Branding yourself as a particular type of writer, one who readers know will deliver a specific level of quality or style of writing, goes beyond your website. Branding involves everything from your short stories, articles, and interviews to your books. It includes your social media presence and, of course, your website.
While there are many aspects to branding that you should be aware of, developing your author brand on your website is actually one of the easiest types of branding. Why? Because your website is where you have the most control. You get to choose the color, the font, the style, the images, the content. This allows you to be very specific about creating the public image you want to maintain.
However, before you start picking styles, you need to take the time to really define your brand. These three aspects of author branding will not only guide your website development, but allow you to recognize the aspects of your brand that need to remain consistent across all of your brand platforms.
Your Author Voice
Developing your author voice is something you need to do as a writer, whether you have a website or are a hermit with a secret identity. Unfortunately, many beginning writers may not know the extent of their voice. Take me as an example.
I commit the biggest taboo of all when it comes to beginning writers. I am an age-category jumper. My first completed manuscript was a middle grade contemporary fantasy, followed by a young adult contemporary suspense. Now I am working on an adult light science fiction. How on earth am I supposed to find the common brand between those and anticipate what I might want to write in the future, knowing how diverse my writing tastes are?
Well, I could take the advice of many industry professionals out there and fully establish myself in one category and genre before breaking out to the other. It’s good advice, but not for me. Instead, I decided to complete some exercises that would help me really nail down my voice.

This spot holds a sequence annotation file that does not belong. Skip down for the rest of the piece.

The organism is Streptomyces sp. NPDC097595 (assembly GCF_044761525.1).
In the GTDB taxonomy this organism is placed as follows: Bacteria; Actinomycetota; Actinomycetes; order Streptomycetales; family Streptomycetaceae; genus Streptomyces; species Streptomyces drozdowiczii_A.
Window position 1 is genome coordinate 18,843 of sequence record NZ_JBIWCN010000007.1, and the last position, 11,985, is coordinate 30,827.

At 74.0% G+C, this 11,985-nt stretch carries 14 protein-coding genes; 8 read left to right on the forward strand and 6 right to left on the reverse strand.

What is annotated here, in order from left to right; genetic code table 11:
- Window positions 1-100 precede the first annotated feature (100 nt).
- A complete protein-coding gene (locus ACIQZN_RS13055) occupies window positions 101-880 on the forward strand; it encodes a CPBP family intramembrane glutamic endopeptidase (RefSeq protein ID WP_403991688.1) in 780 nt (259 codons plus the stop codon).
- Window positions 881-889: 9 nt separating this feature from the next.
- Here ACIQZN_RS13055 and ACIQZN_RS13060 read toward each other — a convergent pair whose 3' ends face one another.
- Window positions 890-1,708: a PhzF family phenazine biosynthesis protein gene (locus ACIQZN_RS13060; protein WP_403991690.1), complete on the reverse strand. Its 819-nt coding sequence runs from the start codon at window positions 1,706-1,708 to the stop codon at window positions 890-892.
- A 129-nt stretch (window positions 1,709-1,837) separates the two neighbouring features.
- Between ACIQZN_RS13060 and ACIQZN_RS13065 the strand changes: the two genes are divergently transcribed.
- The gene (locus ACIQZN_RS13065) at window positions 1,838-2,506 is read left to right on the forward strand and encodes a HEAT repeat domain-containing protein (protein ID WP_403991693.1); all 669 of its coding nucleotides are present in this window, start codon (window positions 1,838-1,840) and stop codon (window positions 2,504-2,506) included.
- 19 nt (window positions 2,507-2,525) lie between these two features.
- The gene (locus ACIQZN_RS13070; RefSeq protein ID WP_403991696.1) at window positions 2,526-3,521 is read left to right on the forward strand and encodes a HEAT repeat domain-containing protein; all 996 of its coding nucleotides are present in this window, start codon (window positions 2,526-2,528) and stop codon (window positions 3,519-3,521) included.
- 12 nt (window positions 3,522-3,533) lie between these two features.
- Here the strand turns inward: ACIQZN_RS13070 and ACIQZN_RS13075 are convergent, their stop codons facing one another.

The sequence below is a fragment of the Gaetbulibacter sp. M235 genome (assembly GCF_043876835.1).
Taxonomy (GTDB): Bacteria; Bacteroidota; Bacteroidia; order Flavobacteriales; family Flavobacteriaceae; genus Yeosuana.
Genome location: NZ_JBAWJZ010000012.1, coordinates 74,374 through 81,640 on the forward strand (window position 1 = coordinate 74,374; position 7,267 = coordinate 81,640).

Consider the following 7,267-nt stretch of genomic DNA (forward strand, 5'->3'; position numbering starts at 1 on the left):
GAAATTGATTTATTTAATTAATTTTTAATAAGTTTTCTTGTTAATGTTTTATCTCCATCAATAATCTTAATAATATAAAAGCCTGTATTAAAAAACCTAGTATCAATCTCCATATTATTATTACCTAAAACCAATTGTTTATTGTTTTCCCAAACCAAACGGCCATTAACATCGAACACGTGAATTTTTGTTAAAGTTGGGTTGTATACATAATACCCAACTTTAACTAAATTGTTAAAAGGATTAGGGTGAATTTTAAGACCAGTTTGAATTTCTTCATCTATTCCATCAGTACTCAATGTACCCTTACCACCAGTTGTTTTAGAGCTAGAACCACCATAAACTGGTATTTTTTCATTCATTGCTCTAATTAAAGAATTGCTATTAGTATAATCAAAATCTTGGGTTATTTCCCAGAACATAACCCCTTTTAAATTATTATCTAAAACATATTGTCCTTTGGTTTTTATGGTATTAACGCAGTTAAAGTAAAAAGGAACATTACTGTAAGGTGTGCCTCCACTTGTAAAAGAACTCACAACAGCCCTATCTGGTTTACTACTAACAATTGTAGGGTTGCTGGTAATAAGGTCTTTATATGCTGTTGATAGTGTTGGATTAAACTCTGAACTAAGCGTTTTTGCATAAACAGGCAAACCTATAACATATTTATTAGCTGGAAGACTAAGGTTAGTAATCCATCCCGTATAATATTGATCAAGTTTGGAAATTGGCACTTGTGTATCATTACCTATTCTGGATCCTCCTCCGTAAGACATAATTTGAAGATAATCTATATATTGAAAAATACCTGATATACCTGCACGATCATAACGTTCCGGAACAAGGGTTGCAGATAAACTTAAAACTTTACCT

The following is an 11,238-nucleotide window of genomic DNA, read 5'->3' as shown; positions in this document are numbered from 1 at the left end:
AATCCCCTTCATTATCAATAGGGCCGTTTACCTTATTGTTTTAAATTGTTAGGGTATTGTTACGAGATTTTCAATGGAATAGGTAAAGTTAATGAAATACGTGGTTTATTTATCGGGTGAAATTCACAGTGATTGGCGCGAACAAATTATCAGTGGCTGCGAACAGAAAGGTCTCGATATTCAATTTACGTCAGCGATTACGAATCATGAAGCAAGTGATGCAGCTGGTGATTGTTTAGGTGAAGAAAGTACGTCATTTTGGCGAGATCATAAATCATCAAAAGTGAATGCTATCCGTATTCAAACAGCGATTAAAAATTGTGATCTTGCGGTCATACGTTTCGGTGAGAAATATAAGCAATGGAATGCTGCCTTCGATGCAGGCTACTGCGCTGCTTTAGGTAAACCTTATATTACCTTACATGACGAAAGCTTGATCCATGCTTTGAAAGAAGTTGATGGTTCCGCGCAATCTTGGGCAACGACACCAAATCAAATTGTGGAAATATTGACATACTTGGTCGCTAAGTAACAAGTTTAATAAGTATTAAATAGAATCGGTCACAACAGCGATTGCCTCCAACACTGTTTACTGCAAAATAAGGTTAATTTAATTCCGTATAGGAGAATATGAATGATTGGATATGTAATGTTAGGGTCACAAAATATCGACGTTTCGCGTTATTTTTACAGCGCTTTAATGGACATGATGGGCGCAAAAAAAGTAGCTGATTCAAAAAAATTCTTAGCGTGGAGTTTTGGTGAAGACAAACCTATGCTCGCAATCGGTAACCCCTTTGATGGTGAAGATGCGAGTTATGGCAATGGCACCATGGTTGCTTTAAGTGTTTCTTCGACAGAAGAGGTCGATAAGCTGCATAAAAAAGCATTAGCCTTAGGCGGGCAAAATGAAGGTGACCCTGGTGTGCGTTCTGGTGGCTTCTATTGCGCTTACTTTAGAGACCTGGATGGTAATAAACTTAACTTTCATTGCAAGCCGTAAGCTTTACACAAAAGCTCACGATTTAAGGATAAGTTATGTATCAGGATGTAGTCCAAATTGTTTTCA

I started with the exercises offered by Rayne Hall in her short guide, “Grow Your Author Voice.” (You can get it for free by signing up to her email list on her website.) These exercises helped me start identifying the common themes that ran through all of my books, despite their apparent differences.
Your voice is more than your category or genre. It is the unique style you bring to your writing, which is recognizable across your entire body of work. This is what you want to capture on your website, through your social media, and in the rest of your marketing.
Your Ideal Reader
Writing a book may feel like a solitary practice most of the time. But in reality, books are conversations. They are ways for us to affect our readers. But in order to reach the readers who will be sufficiently moved by our writing, we need to identify our ideal readers.
For instance, I usually write with mental health issues in mind. My ideal reader has some experience with mental health issues, especially depression. While people who have not suffered from depression may enjoy my work, my books are mainly intended to resonate with those who have a common experience. Additionally, I write for females. Again, men can read my books, sure. But my books usually highlight feminist issues and the general role of women in society.
Knowing who I am trying to target will help me nail down my branding from style to content. For example, once you know who your readers are you can look up color psychology and style choices that will appeal to their specific demographic. Additionally, you can target your content towards them.
Your Unique Selling Point
There are hundreds if not thousands of authors out there writing stories similar to yours. What makes yours unique? This is beyond your genre, even if you happen to write in a very specific genre. Although it may be tied to your voice, it should go beyond your voice. What aspect (or combination of aspects) is unique to you?
For example, your voice might be witty and irreverent with sharp verbs. I just described you and a hundred other authors. But you take your wit and irreverence to the seaside in every single book? There’s your USP. For some authors, the USP is not something found in the book. It can be their openness and connection with their audience through social media. It can be that they take their readers’ suggestions into account when plotting their novels. What is the thing that makes you unique? You want to integrate that into your brand from day one.
Once you’ve identified your voice, reader, and USP, you will be able to define your brand. That is, you will be able to state clearly and confidently what value or experience you provide to your readers. Once you have that statement, the visual side of branding comes from the basic psychology of design.